Genre: YA Fantasy/Fairytale Retelling
Recommended for: MS & Beyond
Azalea is trapped. Just when she should feel that everything is before her . . . beautiful gowns, dashing suitors, balls filled with dancing . . . it's taken away. All of it.
The Keeper understands. He's trapped, too, held for centuries within the walls of the palace. And so he extends an invitation.
Every night, Azalea and her eleven sisters may step through the enchanted passage in their room to dance in his silver forest.
But there is a cost.
The Keeper likes to keep things.
Azalea may not realize how tangled she is in his web until it is too late.
Entwined is an adaptation of the "Twelve Dancing Princess" fairytale, and as such it really reminded me of both Wildwood Dancing, and especially Princess of the Midnight Ball, two other books that are adapted from the same story. In fact, if you've read Jessica Day George's Princess of the Midnight Ball, you will almost certainly enjoy this novel as well. They're both incredibly similar in format and in the execution of the story.
For me at least, it's essential for a book to have a likable main character in order for there to be a good reading experience. I think that Azalea was a fleshed-out, well-written character. She's certainly easy to like - incredibly responsible, for one thing. Like in the original tale, there are 12 sisters in all, and I have to commend Heather Dixon for creating so many distinct personalities. This was one aspect that I thought Entwined handled better than POTMB.
First and foremost, though, this novel is about family. I actually got way more of a Sound of Music vibe than anything else. The way the girls relate to their cold, distant father is like a spot-on rendition of the von Trapps. In all honesty, I wasn't expecting the novel to focus so heavily on Azalea's family dynamics. There's nothing wrong with it, except that I was expecting more of a paranormal read, just because of the nature of the original tale.
I will say that the "supernatural elements" (for lack of a better phrase) were a bit lackluster. Contrary to what Aprilynne Pike blurbed, this book hardly has any magical elements at all, and I do feel just the tiniest bit misled about this story's premise because of it. The above synopsis, in my opinion, sounds way more sinister than the book actually is.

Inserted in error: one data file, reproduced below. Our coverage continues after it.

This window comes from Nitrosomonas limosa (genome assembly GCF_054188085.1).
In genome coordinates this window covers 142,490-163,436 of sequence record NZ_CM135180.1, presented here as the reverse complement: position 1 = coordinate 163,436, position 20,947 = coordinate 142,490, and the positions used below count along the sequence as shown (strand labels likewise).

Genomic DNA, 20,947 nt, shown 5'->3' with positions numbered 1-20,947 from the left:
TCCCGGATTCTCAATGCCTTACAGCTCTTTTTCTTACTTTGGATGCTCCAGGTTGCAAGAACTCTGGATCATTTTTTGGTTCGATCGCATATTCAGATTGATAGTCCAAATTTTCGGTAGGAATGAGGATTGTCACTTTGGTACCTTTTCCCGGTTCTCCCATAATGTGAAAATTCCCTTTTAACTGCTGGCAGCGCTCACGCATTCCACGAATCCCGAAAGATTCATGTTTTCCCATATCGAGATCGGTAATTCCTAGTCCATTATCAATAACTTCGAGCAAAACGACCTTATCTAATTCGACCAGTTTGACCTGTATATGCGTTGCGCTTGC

Also, this book is just so long, clocking in at over 400 pages, and I'd say that less than 100 pages dealt with any magic, mayhem, or mischief. Compare this with Wildwood Dancing, where the supernatural elements were rather pronounced.
In terms of the romance...it was practically nonexistent. For some of you, that's going to sound pretty promising. For others, not so much. Hey, I actually prefer it when romance isn't the main factor in a novel, BUT I do want something! There is a love interest, but even I (with my tendency to love 'nice guy' characters) will admit that he was pretty lukewarm.
The other movie that Entwined eventually reminded me of was Labyrinth, mainly due to the interactions between Azalea and the Keeper. 'Kay, here's where I ended up being really surprised by the direction the story took. I guess the synopsis had me anticipating the Keeper to be some dark, tortured soul who's ultimately the victim of circumstances...but no, he's just a downright creepy dude. His revelation was also lackluster, in addition to disappointing. When I realized the full extent of his characterization, I was bummed, to say the least. Is that a spoiler? Well, I don't particularly think so. I'm not giving away any specifics or anything.
Entwined is a decent, clean read that I think is certainly worth your time, if you like fairytale adaptations, period settings, or if you're looking for a light summer read. I do want to say that the author's extensive details about various world dances is what made the book for me. I had youtube popped up the whole time I was reading, and any time she'd mention a dance, I'd type it in to see what it looked like. I was definitely fascinated by that.